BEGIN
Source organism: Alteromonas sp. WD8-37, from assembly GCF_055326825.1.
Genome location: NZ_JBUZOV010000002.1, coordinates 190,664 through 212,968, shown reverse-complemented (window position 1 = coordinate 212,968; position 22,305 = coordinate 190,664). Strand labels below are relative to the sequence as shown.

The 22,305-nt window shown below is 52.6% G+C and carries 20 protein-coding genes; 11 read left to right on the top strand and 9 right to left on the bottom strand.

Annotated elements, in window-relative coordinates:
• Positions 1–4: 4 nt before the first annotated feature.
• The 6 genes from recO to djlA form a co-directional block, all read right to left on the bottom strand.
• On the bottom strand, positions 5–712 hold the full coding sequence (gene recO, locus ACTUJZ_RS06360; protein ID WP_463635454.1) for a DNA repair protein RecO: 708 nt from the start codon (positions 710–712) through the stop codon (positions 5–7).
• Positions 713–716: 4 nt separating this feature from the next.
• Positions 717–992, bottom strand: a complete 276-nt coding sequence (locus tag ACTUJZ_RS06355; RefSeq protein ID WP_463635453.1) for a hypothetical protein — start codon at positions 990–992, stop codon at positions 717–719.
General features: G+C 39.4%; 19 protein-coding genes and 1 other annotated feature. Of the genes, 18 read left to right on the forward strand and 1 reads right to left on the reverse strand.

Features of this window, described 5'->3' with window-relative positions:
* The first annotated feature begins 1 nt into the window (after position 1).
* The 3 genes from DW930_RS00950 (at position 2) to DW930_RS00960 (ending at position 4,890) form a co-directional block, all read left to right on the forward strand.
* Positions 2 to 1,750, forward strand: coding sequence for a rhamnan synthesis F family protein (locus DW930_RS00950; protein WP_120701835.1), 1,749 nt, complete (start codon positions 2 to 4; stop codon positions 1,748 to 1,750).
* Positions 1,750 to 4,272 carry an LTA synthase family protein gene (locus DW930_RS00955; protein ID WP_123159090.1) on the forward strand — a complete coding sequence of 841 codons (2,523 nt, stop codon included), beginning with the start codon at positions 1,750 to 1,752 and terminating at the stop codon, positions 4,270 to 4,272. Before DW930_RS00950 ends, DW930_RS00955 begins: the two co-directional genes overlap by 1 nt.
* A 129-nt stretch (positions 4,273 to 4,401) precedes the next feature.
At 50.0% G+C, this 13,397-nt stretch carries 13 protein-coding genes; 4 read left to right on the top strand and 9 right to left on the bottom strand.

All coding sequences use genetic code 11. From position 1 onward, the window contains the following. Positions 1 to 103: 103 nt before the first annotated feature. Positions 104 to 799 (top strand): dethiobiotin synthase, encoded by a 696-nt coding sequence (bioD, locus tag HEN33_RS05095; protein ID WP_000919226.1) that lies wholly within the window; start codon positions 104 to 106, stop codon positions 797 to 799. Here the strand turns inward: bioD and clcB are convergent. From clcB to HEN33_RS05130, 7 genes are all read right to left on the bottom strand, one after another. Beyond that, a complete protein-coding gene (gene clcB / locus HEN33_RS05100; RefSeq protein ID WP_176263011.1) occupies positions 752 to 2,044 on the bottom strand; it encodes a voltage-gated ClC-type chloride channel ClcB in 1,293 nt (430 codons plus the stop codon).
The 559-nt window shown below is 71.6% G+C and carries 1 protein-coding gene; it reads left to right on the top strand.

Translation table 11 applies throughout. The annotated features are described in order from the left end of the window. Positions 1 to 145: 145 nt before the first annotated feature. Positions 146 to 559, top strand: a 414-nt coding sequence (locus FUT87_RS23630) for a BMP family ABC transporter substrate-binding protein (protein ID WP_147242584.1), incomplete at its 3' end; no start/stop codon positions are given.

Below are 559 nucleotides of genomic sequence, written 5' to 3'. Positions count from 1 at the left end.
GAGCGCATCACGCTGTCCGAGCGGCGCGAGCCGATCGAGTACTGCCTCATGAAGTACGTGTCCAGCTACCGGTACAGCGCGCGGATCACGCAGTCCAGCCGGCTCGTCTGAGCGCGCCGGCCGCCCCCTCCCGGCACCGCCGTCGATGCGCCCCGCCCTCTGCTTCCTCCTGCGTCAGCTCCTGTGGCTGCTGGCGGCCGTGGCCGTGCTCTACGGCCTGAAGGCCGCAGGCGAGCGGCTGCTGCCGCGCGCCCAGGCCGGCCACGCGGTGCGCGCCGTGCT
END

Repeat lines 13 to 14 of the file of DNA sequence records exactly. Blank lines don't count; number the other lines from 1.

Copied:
* The 3 genes from DW930_RS00950 (at position 2) to DW930_RS00960 (ending at position 4,890) form a co-directional block, all read left to right on the forward strand.
* Positions 2 to 1,750, forward strand: coding sequence for a rhamnan synthesis F family protein (locus DW930_RS00950; protein WP_120701835.1), 1,749 nt, complete (start codon positions 2 to 4; stop codon positions 1,748 to 1,750).